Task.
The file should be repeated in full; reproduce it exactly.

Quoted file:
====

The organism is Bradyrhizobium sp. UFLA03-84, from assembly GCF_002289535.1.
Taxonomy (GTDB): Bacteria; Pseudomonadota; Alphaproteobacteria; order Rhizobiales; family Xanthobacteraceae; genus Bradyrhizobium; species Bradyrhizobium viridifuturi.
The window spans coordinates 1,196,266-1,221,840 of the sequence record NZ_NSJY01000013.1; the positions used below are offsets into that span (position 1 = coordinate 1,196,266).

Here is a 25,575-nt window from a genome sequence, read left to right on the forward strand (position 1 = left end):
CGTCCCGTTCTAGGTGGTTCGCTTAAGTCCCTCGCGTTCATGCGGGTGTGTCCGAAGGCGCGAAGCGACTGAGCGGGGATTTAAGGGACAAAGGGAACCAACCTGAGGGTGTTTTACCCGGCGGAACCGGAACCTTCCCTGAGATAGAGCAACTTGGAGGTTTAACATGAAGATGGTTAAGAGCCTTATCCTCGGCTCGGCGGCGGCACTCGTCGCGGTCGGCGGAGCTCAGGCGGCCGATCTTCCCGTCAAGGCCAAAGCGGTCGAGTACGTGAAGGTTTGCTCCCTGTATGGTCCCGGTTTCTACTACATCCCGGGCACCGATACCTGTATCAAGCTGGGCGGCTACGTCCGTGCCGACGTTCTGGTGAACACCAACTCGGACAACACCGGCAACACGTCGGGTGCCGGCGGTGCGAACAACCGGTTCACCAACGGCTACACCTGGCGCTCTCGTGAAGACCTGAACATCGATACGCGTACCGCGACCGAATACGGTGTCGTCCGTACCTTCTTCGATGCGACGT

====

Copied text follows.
The organism is Bradyrhizobium sp. UFLA03-84, from assembly GCF_002289535.1.
Taxonomy (GTDB): Bacteria; Pseudomonadota; Alphaproteobacteria; order Rhizobiales; family Xanthobacteraceae; genus Bradyrhizobium; species Bradyrhizobium viridifuturi.
The window spans coordinates 1,196,266-1,221,840 of the sequence record NZ_NSJY01000013.1; the positions used below are offsets into that span (position 1 = coordinate 1,196,266).

Here is a 25,575-nt window from a genome sequence, read left to right on the forward strand (position 1 = left end):
CGTCCCGTTCTAGGTGGTTCGCTTAAGTCCCTCGCGTTCATGCGGGTGTGTCCGAAGGCGCGAAGCGACTGAGCGGGGATTTAAGGGACAAAGGGAACCAACCTGAGGGTGTTTTACCCGGCGGAACCGGAACCTTCCCTGAGATAGAGCAACTTGGAGGTTTAACATGAAGATGGTTAAGAGCCTTATCCTCGGCTCGGCGGCGGCACTCGTCGCGGTCGGCGGAGCTCAGGCGGCCGATCTTCCCGTCAAGGCCAAAGCGGTCGAGTACGTGAAGGTTTGCTCCCTGTATGGTCCCGGTTTCTACTACATCCCGGGCACCGATACCTGTATCAAGCTGGGCGGCTACGTCCGTGCCGACGTTCTGGTGAACACCAACTCGGACAACACCGGCAACACGTCGGGTGCCGGCGGTGCGAACAACCGGTTCACCAACGGCTACACCTGGCGCTCTCGTGAAGACCTGAACATCGATACGCGTACCGCGACCGAATACGGTGTCGTCCGTACCTTCTTCGATGCGACGT